I try not to be neurotic about the bike repair, and I give the Mavic mechanics time and space. They’re dealing with enough neurotic cyclists at this point, I’m sure.
I come back about 90 minutes later and the bike is sitting in the bike rack, looking as beautiful as ever. I take a quick peak, and ya it looks like it’s ready for the mountains. But I can’t take it for a test drive yet because I haven’t checked into my hotel yet; so I’ve got all my luggage and everything with me.
It’s noon and I’ve been dealing with this bike situation for long enough that I’m now starting to run behind on my fuel. I skipped breakfast in order to get the bike serviced as quickly as possible, which is obviously not a good idea when fuel is one of the most essential aspects of this race. I figure that I’ll find a pasta place nearby, check in to the hotel, and then take the bike for a test run.
The pasta place ends up being a pizza place – that’s all that I can find. The walk to the hotel ends up taking 30 minutes in the blazing hot sun, with all my luggage in tow. And the check-in time ends up being totally inflexible. I wait until 2:00, anxious as hell to get on my bike to ensure that it’s working. In my mind, at 2:00 the day before the race, I’d be laying in my bed, watching a movie, with the bike and all clothing ready for tomorrow’s adventure.
I finally get to my bike and I take it for a test spin. The legs feel good. The bike feels incredible. Finally…things are starting to work out. It’s only 16 hours or so before the starters gun goes off, but I now know that I’ve got a functioning bike and a functioning [mostly not sick] body.
I find a panini and pasta place to get some carbs in and I get back to the hotel room around 8:00. Between the cold, the bike issues, the sub-optimal fueling, the jetlag, and the overall lack of rest, my typical pre-race process has been totally smashed to pieces. But I’m sure that this week is going to require much adapting, and I’m sure that this is just a small preview of the challenges to come.
I sleep terribly. Maybe six hours, with two hours being the longest consecutive sleep that I get. Ugh.
But the excitement is high. I’m about to embark on a once in a lifetime adventure. A bucket list item. The race that I’ve spent 14 months training for. The training that sent me to the hospital, and sent me into surgery. The recovery. The massive miles post-recovery. The awful interval workouts. The agony of waiting. The stress of the last few days. It’s all behind me now.
Everything is laid out in front of me – 7 days, 8 stages, 475 miles, 70,000 feet of climbing, the most agonizing and most amazing climbs in all of cycling.
Here. We. Go.
My goal for the race is to ride each day better than the previous one. I’m not so concerned about the overall rankings, as I want to ride my own race from start to finish. I trust that if I listen to my body and that if I execute an intelligent plan from day one that I’ll perform well. Smashing myself to pieces to place in the top 100 or top 200 or whatever it is would jeopardize my commitment to riding my own race and to executing an intelligent strategy. So I plan on carefully controlling my effort on day one. If I place highly, cool. If not, no worries.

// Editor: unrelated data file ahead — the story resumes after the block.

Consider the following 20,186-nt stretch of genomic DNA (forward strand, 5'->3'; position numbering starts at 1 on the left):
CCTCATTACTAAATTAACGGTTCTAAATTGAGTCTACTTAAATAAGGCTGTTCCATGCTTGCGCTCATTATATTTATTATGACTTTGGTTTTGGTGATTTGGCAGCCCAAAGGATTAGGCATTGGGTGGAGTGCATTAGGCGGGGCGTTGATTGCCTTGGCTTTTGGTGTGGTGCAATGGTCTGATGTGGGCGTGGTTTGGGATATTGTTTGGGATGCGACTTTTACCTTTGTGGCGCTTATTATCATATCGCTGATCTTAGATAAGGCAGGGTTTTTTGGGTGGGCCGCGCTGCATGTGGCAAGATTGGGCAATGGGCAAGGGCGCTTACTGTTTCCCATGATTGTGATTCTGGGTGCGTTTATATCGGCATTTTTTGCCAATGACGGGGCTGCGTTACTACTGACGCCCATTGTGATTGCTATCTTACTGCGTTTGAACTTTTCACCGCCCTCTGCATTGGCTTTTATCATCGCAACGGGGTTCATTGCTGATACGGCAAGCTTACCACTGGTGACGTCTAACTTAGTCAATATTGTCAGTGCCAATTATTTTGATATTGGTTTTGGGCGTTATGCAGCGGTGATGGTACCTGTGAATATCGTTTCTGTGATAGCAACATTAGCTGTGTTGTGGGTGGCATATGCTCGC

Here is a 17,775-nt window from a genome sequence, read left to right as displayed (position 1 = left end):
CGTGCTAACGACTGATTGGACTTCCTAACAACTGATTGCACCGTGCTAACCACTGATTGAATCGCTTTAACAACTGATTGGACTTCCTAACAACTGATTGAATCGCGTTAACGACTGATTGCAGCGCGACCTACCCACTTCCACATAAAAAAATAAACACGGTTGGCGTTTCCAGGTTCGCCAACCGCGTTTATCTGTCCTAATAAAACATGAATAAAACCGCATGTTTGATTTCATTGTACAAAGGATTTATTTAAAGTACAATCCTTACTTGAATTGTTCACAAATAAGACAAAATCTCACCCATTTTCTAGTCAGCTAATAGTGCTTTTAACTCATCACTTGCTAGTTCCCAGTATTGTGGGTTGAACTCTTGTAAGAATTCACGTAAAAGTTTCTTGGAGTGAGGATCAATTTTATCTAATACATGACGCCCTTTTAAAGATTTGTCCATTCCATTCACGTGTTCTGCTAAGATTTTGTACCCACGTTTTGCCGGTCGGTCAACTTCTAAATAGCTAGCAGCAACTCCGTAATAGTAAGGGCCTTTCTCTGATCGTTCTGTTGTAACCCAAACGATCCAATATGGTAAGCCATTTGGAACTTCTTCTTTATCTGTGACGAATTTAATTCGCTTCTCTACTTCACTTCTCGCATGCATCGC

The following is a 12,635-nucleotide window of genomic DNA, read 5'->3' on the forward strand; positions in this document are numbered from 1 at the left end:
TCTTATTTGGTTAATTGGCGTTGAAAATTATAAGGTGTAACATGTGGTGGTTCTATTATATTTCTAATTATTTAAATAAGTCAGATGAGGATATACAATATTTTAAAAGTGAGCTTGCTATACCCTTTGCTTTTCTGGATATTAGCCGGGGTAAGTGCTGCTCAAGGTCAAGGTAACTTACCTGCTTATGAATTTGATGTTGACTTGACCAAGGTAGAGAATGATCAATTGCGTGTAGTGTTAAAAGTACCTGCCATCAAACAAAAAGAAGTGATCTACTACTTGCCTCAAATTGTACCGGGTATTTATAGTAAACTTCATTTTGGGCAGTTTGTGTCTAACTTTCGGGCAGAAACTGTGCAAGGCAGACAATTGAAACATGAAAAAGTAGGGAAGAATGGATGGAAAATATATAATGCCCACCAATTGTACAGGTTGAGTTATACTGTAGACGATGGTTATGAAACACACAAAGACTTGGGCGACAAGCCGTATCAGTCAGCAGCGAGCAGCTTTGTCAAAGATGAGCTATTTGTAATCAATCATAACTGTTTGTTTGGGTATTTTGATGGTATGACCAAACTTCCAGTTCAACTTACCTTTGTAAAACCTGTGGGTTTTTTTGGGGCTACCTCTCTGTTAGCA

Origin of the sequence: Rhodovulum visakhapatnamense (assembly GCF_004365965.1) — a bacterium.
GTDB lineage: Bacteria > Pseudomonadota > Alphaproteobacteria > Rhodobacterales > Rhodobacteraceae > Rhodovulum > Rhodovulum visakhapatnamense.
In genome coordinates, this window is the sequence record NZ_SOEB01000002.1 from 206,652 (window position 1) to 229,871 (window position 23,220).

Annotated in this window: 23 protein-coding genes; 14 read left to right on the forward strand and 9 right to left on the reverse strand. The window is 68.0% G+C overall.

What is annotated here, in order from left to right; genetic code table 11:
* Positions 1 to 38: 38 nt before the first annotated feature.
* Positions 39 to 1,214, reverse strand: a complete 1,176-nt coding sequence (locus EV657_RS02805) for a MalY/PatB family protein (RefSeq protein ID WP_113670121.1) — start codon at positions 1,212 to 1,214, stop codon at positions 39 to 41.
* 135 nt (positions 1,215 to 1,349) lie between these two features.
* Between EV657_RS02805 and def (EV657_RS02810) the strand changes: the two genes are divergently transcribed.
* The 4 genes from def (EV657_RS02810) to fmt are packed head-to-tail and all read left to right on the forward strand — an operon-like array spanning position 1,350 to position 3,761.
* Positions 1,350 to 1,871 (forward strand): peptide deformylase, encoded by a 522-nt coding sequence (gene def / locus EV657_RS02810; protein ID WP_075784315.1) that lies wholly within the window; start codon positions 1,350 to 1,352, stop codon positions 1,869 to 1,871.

Stage one consists of 60 miles of riding and over 8,500 feet of climbing. We depart from Megeve and we finish in Megeve. The climbs du jour are Le Bettex (4.5 miles), Plateau d’Assy (3.9 miles), Cote de la Provence (maybe 3.5 miles), La Cry (6.3 miles), and Cote 2000 (4.9 miles). The way the stage is set up is quite daunting – you basically have 20 minutes to warm up the legs and then it’s climbing time. Up and over Le Bettex, you get a sketchy descent that can reach high speeds on bad roads, and by the time the descent is completed, only a few miles separate you from the base of the next climb. After Plateau d’Assy there are some flat miles, but the final three climbs are stacked so closely together that it’s virtually one big, long climb to finish out the stage. It’s essentially 15 miles of climbing broken up with small, short descents.
And I’ve convinced myself that Stage 1 is going to be a “control your effort”/”warm up day”. Really, really poor mental preparation.
I’m from Tallahassee, Florida. I don’t routinely climb for multiple miles, uninterrupted. I’ve spent some time in the [small, Alabama] mountains in preparation, and I’ve simulated this level of effort as best I can with plenty of interval sessions, but I realize quite quickly that the training I’ve done isn’t going to result in my breezing through stage one with little effort. And that hurts my psyche right away. From the very first climb, where I’m winded and feeling like I’ve used more power than expected to get over Le Bettex.